On August 8th I went in for an assessment with the Peak Centre for Human Performance in Kanata. Our Summer Marathon Clinic group had a talk from them a couple of weeks back about finding the right pace-zones to get the most out of your training – a good slow pace for your long runs, a challenging fast pace for tempo. We were all really motivated by what we had heard, and so approximately 40 of us ended up signing up to get tested (at a pretty sweet discount!).
It was really easy to book the appointment online, and I was quick to receive a confirmation email which said that I was scheduled for my preferred day and time. Woohoo!
When I arrived I was given some basic paperwork to fill out, and a waiver for what they called the VO2 Max testing. Then they brought me into the room and got me set up. First I put the heart rate monitor around my chest – just like the one I have at home – only they use a conductive gel on the pads to ensure a good reading. We discussed a good pace for me to start at, which would be recovery/Sunday long run speed. For me that was about 7:30min/km on their chart. I warmed up for a few minutes on their treadmill and the person testing me agreed that this would be a good starting pace. It was time to begin!
I neglected to bring any water, so I popped my head into their sink like the graceful creature that I am. Then the contraption of doom I had heard so much about from so many before me was placed upon my face: The Mask. It was a tiny rubbery thing that went over my nose and mouth. Even though I was fully aware that it would make me feel incredibly claustrophobic, I still felt momentarily startled, like “I can’t run with this on my face!” as it feels like you can’t quite get enough air in. I managed to wiggle it around to a point where I felt I could fully open my mouth and nose (which did feel a bit pinched initially), and then I calmed and was ready.
Back onto the treadmill I went. They attached some tubes that went into and out of my mask so that they could monitor my breathing. I glared at the tubes and silently hoped that they would be able to keep up with my air demands.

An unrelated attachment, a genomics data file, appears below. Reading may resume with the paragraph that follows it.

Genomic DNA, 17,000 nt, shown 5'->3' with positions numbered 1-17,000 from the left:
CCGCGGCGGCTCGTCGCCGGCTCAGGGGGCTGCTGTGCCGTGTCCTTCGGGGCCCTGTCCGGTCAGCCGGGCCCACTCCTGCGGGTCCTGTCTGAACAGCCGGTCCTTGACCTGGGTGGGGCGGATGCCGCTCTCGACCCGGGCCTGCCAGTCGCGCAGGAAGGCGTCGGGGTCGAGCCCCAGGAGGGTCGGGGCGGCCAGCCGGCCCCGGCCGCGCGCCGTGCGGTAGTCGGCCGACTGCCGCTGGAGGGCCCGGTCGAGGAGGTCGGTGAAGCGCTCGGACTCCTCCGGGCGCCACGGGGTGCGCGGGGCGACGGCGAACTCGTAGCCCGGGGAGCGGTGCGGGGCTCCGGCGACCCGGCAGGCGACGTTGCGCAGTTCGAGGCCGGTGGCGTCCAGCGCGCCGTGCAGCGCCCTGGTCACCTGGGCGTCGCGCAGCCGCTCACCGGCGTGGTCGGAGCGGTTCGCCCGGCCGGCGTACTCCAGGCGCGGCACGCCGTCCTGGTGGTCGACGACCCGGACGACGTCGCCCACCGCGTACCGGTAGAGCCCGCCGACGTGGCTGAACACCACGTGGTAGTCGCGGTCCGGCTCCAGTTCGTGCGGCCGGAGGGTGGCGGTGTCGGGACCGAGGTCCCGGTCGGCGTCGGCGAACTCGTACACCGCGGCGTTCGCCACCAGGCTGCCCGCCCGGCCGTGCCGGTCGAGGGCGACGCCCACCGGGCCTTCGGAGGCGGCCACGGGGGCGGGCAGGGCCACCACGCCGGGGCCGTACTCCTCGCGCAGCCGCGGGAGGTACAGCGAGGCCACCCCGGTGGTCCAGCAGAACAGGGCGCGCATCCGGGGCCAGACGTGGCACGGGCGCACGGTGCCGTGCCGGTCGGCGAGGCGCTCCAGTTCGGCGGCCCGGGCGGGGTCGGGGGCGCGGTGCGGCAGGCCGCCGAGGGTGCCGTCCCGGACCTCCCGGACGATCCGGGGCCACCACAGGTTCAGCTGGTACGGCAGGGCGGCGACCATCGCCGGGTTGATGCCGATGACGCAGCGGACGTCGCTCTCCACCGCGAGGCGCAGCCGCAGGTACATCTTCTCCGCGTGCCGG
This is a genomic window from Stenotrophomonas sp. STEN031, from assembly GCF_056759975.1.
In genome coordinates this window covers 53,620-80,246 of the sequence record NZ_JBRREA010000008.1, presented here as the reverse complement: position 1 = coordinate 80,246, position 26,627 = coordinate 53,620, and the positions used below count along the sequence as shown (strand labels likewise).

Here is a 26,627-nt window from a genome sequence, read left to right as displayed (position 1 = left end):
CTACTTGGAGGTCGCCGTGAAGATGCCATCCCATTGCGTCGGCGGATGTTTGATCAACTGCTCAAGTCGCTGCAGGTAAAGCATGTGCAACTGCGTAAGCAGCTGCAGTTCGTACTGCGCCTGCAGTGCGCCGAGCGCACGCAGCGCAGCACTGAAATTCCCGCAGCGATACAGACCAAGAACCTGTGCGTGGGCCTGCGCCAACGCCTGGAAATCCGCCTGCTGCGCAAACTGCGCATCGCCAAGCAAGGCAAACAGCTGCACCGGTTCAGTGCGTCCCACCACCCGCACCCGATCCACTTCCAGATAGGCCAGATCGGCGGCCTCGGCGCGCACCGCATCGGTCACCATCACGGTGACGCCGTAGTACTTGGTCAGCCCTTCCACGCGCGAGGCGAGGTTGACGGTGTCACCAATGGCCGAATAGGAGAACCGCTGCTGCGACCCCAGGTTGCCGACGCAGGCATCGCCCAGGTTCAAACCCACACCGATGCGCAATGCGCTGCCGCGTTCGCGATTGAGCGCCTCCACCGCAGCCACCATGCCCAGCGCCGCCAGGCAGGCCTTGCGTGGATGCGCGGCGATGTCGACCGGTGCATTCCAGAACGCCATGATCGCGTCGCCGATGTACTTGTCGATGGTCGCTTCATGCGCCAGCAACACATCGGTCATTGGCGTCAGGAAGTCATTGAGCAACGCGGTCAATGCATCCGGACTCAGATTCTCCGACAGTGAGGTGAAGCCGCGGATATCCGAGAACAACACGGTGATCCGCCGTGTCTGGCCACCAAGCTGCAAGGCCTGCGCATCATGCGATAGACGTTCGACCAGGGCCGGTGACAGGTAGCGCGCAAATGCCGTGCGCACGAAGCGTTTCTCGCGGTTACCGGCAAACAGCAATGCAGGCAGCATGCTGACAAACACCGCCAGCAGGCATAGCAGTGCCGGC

I started off on the treadmill at my Sunday long run slow-and-steady pace and held that for 3 minutes before they would increase the speed by 1km/h (if I’m recalling that correctly). All of which would be at a 2% incline. Before increasing speed, however, they would take a quick blood sample from my finger. I would place my hand on the side armrest of the treadmill, and they would quickly lance my finger and squeeze out a bit of blood.
Of course, by no surprise to me, I have cold hands with no circulation, and so I pretty much needed to be pricked a fresh hole for every cycle. I didn’t mind as it wasn’t painful. My history with blood tests at this point leads me believe that one would have better luck extracting blood from a stone than from my body!
My goal was to keep running for as long as possible to ensure we were able to collect enough data for my results. I was doing alright with my breathing, even though I did have to straighten out the tube to my mask a few times as it would get caught on the treadmill screen. I kept my mind occupied by watching the computer screen before me, which showed the elapsed time (I wanted to keep going for at least 20 minutes), my heart rate (the heart rate monitor beeping insessantly below me, reminding me that I was pushing myself, in case I wasn’t aware..), and my VO2 readings (which were constantly fluctuating and, if indicative of my VO2 Max, not very impressive).
At one point during what I deemed to be my last run cycle (I was just barely maintaining that speed!), I glanced down at my Garmin and saw that my pace was reading 3 minutes per km! I nearly flew off the treadmill in shock – I have never run that fast before!! Suffice it to say, I broke my records for fastest kilometre and mile run that day! I was positively giddy.
So for me it was definitely the legs that gave out first. Most people reported back that it was their lungs – feeling claustrophobic, not getting enough air in through the mask. I feel a bit disappointed that I couldn’t keep it up for one more 3 minute cycle, and that if I hadn’t seen my pace then maybe I could have. But then I remember I was just barely keeping it together long enough for him to take that last blood sample. When I was able to slow down a bit and catch my breath it was easy to say “let’s keep going!”, but that’s not how the test works.
All in all, it was definitely an interesting experience and I’m looking forward to seeing my results, which will help guide my training!